014 Special: Returning to Work After Lockdown

In June 2020 Marion gathered a panel to discuss experiences of being away from work, and the challenges of returning to surveying and valuation post lockdown.

We invited mindfulness and meditation expert Laura Coleman, who is running webinars a lot of surveyors have been participating in as a way to find support with their anxieties about returning to work.

Surveyors Leslie Milson, who is The Surveyor Hub Admin, and Tim Kenny, who is also a yoga teacher, share their first-hand experiences with doing surveys after the lockdown and how it felt for them.

Mental and Physical Worries About Returning to Work

When we polled The Surveyor Hub members about their worries related to returning to work, many surveyors expressed concerns about practicalities like using toilets at a property or using PPE. However, these physical concerns are increasing the feelings of anxiety and even lead to physical symptoms like digestion problems.

This is where learning meditation and mindfulness techniques can help, according to Laura Coleman.

“Meditation and mindfulness practices allow your nervous system to flick back to the relaxation response, which means that at a physical level, your body isn’t triggered as though it is in a constant fight or flight situation,” Laura says. “If people can build into their daily plans for going back to work some small steps to relax, they can create ways to mitigate some of that anxiety.”

How to Tackle Anxiety and Nerves About Returning to Work

“It can be very simple,” Laura suggests, “like having trigger points in your day where you tune in and be aware of what’s happening in your body right at that moment. You can have cues when you arrive at a property, before you get out of your car, that you’re just gonna do a body scan and literally check how you feel in your body right now. Often that’s all it takes for you to notice that your shoulders are pulled up towards your ears, your jaw is clenched, and you’re really tense. That awareness in itself triggers you to lower the shoulders, take a couple of breaths, and that can be enough to relax.”

“The power of the breath is phenomenal as well. That’s the oldest survival part of our brain, but it’s also the only part of that system we can control. So when we take a deep breath, we create this feedback loop that says ‘well hang on, I’ve taken a deep breath, I can’t be in that much danger since I’m breathing. I’m going to send a signal to my nervous system that I’m okay, and it will call off the walls, and it will create a change in your body as well. So it’s a two-way system.”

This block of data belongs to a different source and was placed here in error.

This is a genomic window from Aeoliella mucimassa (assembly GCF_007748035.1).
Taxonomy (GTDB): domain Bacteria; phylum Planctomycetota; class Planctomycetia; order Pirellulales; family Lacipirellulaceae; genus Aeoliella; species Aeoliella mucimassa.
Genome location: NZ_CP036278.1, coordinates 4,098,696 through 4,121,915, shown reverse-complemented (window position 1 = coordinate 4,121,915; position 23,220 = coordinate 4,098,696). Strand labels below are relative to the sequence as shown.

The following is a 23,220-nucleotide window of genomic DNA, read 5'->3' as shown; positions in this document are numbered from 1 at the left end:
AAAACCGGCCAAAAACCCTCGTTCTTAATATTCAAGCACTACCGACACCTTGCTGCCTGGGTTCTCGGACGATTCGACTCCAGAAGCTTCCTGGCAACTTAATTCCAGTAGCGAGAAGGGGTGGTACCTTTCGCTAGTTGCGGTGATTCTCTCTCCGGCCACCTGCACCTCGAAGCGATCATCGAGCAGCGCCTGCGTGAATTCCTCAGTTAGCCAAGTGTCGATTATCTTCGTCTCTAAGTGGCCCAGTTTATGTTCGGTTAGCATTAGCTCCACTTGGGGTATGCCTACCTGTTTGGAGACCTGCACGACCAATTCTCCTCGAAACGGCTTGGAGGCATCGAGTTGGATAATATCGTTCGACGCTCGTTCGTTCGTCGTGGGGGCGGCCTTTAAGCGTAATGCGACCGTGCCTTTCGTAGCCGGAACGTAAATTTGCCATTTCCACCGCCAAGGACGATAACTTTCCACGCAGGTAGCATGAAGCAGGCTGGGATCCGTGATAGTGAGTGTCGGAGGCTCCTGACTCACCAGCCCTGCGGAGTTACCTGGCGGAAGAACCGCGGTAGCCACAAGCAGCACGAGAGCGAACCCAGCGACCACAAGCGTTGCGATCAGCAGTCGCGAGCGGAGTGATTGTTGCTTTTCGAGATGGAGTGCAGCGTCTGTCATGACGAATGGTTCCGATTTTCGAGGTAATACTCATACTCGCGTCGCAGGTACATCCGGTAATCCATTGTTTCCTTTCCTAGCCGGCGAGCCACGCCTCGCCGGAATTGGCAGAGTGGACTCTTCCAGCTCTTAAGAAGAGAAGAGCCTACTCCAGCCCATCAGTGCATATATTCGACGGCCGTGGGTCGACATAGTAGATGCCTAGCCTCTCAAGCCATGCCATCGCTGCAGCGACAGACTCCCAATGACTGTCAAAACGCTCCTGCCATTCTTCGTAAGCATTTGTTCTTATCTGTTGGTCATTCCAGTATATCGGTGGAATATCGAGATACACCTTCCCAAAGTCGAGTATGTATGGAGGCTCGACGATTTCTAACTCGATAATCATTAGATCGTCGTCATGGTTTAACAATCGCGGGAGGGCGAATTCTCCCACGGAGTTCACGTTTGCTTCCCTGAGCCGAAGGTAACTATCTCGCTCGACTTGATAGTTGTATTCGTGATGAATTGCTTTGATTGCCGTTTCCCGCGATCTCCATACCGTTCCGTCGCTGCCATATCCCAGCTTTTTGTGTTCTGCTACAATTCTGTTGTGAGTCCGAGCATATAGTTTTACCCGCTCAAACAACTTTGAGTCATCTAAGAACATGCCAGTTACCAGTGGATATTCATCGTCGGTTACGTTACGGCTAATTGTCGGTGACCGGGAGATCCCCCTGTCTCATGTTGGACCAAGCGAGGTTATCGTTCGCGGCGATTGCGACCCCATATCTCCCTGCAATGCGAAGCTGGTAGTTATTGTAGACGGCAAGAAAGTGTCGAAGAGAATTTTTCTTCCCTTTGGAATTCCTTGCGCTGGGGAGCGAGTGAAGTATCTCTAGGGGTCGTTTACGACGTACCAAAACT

A Plan for Mental Health and A Plan For Physical Safety

Leslie and Tim have been out of work for many weeks, and we wanted to know how they mentally and physically prepared for going back.

“I was very worried about not having a job to go back to,” Leslie starts, “which meant I didn’t enjoy the six weeks off. I had no motivation to do anything. But as soon as I knew I was going back, my energy levels rose. And over the two weeks I’ve been back my thoughts have changed and the protocols evolved. I’ve done five inspections now, and I can safely say, nobody has been within two meters of me.”

“There’s almost a leadership role that surveyors can perform,” Tim continues. “If you turn up at a property and you are anxious, the person that you’re dealing with will be impacted by your anxiety. Whereas if you were able to get yourself into a calmer place, they’re going to respond to you in a calmer way and they will have faith in what you’re doing.”

“We send guidance out before the survey,” Leslie adds, “so people know exactly what we’re expecting of them and what they should do, because they don’t have surveyors in the house every week. Then I ring them the day before, so we’re already building a relationship with the people we’re meeting. I even found that people were cleaning houses for two days before we arrived, out of safety concerns.”

How Surveyors Survey Mindfully

Tim emphasises the sense of confidence he gained back when he went through the surveying routine and wrote a report for the first time after a few months off work. In that sense the surveying routine can be looked at as a mindfulness practice in itself.

“We all have our routines that we do without thinking,” Leslie adds. “But on the first couple of surveys after going back to work my brain froze. I thought I was fine going back, but I was obviously more anxious than I thought because I couldn’t remember my routine!”

A good way to overcome this anxiety can be practicing visualisation of the survey routine that we’ve done hundreds of times. Visualising the routine can become a memory that we can pull up and go through in our head before going to a property, so we can be less anxious about it.

“Visualisation is so powerful,” Laura concludes. “If you’re visualising your routine, visualise it going really well, feeling confident, coming through the end of the survey and feeling like you’re safe and like you’ve done a great job.

To listen to the podcast click here

Connect with Laura Coleman

Connect with Leslie Milson

Connect with Tim Kenny

Connect with Marion Ellis


The Surveyor Hub is a proud partner of  Lionheart, the benevolent fund which supports RICS members and their families.